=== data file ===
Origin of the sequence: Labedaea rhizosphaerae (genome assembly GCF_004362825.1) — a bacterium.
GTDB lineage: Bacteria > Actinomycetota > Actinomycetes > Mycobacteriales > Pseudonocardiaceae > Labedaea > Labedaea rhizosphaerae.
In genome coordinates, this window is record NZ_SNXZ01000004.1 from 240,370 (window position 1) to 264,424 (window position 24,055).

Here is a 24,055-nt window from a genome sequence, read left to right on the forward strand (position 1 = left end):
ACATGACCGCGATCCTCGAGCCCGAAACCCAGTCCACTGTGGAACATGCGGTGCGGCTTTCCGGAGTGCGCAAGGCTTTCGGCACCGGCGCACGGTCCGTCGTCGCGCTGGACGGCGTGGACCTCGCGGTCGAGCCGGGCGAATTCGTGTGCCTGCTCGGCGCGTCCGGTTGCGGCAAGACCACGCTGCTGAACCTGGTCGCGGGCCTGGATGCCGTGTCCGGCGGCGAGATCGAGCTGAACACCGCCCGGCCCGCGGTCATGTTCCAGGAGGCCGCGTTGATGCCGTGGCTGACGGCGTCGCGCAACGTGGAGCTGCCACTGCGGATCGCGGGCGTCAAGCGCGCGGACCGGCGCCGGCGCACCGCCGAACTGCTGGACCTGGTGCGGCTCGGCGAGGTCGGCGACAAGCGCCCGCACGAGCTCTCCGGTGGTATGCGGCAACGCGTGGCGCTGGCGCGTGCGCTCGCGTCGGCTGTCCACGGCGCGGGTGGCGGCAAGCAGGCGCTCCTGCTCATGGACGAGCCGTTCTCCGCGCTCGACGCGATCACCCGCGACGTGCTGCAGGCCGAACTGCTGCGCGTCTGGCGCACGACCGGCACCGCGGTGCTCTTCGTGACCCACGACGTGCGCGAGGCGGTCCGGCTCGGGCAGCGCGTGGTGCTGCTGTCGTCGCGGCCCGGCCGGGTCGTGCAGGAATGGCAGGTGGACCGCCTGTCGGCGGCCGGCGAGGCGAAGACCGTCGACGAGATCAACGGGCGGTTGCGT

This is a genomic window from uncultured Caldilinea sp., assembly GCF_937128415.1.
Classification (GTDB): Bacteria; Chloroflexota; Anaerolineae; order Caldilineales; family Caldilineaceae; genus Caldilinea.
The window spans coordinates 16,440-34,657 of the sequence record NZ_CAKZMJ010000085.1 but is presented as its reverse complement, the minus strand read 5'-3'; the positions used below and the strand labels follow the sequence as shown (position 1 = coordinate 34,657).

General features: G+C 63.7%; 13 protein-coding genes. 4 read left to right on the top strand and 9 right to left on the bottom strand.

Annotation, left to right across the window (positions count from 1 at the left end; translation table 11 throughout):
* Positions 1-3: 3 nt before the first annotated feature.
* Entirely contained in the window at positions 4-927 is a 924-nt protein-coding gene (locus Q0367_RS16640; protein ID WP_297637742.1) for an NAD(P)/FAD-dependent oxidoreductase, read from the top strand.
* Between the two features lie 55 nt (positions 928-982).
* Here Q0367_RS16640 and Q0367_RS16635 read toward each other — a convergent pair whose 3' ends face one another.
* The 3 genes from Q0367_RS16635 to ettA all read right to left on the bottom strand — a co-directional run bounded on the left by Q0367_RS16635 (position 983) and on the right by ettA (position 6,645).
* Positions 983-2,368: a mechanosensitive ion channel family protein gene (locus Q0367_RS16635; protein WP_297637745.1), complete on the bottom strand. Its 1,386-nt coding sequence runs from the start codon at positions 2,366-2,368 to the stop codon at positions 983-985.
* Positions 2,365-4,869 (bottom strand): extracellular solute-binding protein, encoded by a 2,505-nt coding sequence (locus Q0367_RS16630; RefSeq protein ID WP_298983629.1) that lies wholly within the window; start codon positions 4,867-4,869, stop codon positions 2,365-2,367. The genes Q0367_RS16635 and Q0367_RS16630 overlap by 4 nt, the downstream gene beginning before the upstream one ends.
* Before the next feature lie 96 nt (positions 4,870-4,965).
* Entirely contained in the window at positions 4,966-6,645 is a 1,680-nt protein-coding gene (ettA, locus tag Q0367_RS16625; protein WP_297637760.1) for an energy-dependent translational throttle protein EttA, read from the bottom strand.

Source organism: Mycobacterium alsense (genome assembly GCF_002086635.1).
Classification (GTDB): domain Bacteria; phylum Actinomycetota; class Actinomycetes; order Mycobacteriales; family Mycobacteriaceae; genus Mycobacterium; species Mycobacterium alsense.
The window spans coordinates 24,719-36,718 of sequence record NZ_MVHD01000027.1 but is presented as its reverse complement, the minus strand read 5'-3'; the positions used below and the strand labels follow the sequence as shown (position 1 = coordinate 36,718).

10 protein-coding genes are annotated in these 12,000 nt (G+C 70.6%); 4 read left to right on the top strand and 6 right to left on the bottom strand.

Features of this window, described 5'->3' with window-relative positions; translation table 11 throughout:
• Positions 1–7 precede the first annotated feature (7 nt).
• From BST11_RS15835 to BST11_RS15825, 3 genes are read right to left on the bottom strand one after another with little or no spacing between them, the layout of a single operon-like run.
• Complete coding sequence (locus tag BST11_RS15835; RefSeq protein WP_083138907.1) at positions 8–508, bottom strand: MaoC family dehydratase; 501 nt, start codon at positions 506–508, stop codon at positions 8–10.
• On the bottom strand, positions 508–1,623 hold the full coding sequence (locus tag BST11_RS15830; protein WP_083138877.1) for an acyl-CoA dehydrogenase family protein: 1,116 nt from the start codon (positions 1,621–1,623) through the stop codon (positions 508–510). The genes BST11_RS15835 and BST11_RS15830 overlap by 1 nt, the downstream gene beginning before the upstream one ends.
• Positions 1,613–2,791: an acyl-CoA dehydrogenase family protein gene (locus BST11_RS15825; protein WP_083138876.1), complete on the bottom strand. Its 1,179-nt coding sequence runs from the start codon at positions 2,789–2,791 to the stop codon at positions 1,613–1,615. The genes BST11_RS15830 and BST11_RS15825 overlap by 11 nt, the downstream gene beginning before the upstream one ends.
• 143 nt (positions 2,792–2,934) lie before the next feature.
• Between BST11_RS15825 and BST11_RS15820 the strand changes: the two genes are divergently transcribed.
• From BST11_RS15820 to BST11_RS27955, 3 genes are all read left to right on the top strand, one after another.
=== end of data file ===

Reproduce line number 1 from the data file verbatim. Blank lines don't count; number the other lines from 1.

Origin of the sequence: Labedaea rhizosphaerae (genome assembly GCF_004362825.1) — a bacterium.